The ABA warns against opening the FHLB System to non-bank entities | Techy Kings

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Allowing newer non-bank entities to access the Federal Home Loan Bank system would introduce significant risks, since they do not have capital requirements, regulations or oversight comparable to existing FHLB members, the American Bankers Association said in a recent comment to Federal Housing Finance Agency.

FHFA is conducting a review of the FHLB system, and the ABA’s comment letter is an extension of comments made by the association during a recent listening session hosted by the agency. In its letter, the ABA welcomed the review but noted that only Congress can make significant changes to the FHLB’s ownership structure and membership criteria. The association also reiterated the FHLB system operates as intended and cannot be reused or changed without good rationale.

FHFA is seeking feedback on six topics, including the purpose of FHLBs in a changing marketplace, their role in promoting affordable housing, and eligibility and membership requirements. The ABA said that other commenters have suggested continuing to provide FHLB advances for community banks but limiting larger banks to the Federal Reserve or other sources of liquidity. “Such restrictions would undermine the FHLB’s mission to provide reliable liquidity to their member institutions to support housing financing and community investment,” the ABA said. There are also proposals to open the system to newer financial service providers, but since they are governed by different rules, that would be a mistake, the association said.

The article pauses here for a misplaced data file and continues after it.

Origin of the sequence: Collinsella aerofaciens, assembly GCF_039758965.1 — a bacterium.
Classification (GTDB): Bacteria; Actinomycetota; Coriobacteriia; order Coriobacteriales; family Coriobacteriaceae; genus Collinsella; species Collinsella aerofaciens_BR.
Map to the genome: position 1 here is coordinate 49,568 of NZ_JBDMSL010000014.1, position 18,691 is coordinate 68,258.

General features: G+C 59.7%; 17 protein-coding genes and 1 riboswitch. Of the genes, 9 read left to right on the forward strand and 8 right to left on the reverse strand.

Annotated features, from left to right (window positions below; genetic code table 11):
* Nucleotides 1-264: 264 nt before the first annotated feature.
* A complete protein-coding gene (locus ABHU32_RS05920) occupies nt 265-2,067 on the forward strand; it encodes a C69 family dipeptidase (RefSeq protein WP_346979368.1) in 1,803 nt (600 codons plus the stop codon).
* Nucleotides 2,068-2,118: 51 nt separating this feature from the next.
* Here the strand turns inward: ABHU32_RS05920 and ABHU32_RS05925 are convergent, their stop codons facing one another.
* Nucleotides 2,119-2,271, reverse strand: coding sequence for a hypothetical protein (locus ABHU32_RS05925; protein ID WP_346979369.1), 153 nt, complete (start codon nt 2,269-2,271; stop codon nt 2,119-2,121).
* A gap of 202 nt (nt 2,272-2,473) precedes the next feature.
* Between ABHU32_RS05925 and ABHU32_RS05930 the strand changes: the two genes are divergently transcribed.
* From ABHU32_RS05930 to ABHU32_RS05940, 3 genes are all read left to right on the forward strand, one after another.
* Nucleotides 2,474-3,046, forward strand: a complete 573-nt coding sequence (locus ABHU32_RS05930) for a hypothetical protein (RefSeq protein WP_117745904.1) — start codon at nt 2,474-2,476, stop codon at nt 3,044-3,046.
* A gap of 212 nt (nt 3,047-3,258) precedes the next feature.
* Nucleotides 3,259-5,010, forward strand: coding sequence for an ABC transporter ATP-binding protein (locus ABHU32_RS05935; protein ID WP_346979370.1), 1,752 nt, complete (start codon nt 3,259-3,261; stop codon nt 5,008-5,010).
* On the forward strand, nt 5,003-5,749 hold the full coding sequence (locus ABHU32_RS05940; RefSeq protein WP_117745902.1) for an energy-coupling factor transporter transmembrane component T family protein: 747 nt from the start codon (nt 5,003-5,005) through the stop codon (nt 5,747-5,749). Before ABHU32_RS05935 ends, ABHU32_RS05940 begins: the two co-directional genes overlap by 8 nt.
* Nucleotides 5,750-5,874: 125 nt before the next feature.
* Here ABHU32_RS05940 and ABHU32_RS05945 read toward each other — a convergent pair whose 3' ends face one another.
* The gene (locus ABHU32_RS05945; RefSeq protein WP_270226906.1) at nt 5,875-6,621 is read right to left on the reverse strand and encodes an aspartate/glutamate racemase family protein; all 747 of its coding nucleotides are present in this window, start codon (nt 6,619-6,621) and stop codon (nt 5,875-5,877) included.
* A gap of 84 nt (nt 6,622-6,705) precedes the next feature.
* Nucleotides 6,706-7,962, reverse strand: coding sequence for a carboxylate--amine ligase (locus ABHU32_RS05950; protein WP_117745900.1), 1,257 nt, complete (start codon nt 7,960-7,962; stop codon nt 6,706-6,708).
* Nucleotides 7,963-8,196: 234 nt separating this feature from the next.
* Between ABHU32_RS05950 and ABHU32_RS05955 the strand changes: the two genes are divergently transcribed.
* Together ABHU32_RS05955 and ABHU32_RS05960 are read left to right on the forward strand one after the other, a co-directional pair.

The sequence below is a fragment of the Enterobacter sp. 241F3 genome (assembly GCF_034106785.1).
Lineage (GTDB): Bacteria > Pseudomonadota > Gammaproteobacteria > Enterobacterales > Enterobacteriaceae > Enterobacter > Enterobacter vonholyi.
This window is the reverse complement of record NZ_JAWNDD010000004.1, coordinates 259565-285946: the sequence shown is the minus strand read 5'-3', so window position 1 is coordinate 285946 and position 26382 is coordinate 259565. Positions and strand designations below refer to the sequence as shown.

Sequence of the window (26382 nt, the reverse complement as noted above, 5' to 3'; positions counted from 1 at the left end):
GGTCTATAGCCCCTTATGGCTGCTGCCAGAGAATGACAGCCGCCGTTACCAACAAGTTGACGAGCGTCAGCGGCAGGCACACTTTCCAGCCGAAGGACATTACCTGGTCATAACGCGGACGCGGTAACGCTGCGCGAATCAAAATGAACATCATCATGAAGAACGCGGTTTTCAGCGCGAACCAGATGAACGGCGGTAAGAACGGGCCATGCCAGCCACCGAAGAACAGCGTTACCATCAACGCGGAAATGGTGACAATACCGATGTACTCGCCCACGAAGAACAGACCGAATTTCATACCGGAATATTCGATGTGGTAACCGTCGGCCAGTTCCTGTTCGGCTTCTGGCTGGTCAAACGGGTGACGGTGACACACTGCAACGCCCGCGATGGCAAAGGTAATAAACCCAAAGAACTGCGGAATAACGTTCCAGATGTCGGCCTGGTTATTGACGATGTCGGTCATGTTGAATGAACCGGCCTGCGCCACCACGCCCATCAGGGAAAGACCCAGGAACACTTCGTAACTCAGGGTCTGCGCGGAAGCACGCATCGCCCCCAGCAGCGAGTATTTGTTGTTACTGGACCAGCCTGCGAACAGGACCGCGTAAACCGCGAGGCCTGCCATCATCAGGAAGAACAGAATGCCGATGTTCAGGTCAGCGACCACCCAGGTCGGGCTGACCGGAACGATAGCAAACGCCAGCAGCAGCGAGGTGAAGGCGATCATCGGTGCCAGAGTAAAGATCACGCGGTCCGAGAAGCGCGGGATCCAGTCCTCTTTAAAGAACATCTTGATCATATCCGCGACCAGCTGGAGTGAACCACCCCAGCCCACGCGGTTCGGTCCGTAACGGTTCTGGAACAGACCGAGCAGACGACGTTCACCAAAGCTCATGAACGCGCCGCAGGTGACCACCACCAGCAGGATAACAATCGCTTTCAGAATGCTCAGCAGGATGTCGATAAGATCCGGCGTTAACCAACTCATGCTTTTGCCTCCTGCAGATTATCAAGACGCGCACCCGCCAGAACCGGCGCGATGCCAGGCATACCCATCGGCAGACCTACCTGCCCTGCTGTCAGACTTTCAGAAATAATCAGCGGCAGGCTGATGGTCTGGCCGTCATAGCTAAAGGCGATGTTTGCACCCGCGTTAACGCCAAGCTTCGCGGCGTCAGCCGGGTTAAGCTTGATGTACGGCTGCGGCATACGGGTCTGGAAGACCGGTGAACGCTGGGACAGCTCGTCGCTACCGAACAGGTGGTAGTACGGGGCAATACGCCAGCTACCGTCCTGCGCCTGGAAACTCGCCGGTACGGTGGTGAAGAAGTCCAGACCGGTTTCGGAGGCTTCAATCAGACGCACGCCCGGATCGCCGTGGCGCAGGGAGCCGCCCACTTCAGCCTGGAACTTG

“If there is a demonstrated need to provide these entities with a source of liquidity, Congress should enact legislation that addresses that need with a new, separate system, ideally with the same level of protection that has kept the FHLB system financially viable and financially stable. fiscal for 90 years. year,” the ABA said. “However, Congress should not attempt to revise or reform the existing system to accommodate these other entities, as doing so would almost certainly destabilize the existing system and potentially destabilize the broader financial system.”

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